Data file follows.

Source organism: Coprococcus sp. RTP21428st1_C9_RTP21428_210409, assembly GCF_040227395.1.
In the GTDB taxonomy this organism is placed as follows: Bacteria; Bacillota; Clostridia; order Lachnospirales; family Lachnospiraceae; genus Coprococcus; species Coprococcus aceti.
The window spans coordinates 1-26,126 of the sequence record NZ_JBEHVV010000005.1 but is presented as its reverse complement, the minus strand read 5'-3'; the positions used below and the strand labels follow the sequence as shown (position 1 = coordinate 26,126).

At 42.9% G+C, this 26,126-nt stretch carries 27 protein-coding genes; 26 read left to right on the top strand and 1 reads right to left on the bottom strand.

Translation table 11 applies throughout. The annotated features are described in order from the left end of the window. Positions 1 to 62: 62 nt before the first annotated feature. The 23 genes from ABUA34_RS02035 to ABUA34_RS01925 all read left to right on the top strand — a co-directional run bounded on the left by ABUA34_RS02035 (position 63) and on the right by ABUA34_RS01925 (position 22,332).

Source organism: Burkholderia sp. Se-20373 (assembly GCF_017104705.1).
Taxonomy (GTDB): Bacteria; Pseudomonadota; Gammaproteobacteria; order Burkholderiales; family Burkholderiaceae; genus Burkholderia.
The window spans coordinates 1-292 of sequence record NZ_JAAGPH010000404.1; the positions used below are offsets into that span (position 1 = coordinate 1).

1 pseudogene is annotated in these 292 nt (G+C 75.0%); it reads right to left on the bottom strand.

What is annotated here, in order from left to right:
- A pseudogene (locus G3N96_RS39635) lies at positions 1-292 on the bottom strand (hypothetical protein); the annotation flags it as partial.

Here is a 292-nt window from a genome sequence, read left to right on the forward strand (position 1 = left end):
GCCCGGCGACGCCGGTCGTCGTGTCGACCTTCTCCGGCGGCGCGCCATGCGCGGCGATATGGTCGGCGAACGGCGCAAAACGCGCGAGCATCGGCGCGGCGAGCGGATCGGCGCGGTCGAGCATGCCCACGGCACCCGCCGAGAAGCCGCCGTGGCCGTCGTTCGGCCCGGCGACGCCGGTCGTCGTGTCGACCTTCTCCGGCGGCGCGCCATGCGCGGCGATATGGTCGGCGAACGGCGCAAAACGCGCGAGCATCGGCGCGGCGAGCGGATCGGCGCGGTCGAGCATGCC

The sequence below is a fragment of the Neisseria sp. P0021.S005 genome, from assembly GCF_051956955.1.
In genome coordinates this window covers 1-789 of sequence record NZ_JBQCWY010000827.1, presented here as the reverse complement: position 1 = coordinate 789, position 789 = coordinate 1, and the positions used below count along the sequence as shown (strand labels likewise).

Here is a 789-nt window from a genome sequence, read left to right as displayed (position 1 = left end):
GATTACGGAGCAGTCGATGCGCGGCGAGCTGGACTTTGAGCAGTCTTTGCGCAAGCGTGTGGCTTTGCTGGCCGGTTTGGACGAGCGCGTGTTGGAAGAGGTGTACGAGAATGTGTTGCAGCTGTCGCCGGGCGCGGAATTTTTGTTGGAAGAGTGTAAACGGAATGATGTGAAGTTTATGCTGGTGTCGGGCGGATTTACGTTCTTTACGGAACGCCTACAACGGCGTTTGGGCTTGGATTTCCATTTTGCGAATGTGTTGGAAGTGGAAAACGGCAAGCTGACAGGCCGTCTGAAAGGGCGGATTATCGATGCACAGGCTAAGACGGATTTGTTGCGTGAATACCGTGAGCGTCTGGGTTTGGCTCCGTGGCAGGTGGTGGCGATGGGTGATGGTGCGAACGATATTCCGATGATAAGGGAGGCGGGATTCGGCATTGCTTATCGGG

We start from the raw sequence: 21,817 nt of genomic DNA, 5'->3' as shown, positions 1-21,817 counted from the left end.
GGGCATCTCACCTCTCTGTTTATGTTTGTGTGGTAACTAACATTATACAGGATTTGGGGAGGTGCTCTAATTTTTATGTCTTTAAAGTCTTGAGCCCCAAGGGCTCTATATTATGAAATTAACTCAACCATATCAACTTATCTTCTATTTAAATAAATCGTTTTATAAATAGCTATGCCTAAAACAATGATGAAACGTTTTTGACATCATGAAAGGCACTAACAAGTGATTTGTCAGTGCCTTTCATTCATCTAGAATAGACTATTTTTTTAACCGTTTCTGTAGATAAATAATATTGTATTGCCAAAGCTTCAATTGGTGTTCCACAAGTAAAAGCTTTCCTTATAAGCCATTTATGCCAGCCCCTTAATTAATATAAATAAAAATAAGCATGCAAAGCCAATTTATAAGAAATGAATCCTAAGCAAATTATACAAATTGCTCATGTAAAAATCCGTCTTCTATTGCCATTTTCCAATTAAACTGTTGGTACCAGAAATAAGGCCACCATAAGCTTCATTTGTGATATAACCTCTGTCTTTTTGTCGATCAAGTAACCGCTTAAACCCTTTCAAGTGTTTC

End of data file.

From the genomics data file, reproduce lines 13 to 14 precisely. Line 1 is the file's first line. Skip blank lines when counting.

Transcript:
GCCCGGCGACGCCGGTCGTCGTGTCGACCTTCTCCGGCGGCGCGCCATGCGCGGCGATATGGTCGGCGAACGGCGCAAAACGCGCGAGCATCGGCGCGGCGAGCGGATCGGCGCGGTCGAGCATGCCCACGGCACCCGCCGAGAAGCCGCCGTGGCCGTCGTTCGGCCCGGCGACGCCGGTCGTCGTGTCGACCTTCTCCGGCGGCGCGCCATGCGCGGCGATATGGTCGGCGAACGGCGCAAAACGCGCGAGCATCGGCGCGGCGAGCGGATCGGCGCGGTCGAGCATGCC

The sequence below is a fragment of the Neisseria sp. P0021.S005 genome, from assembly GCF_051956955.1.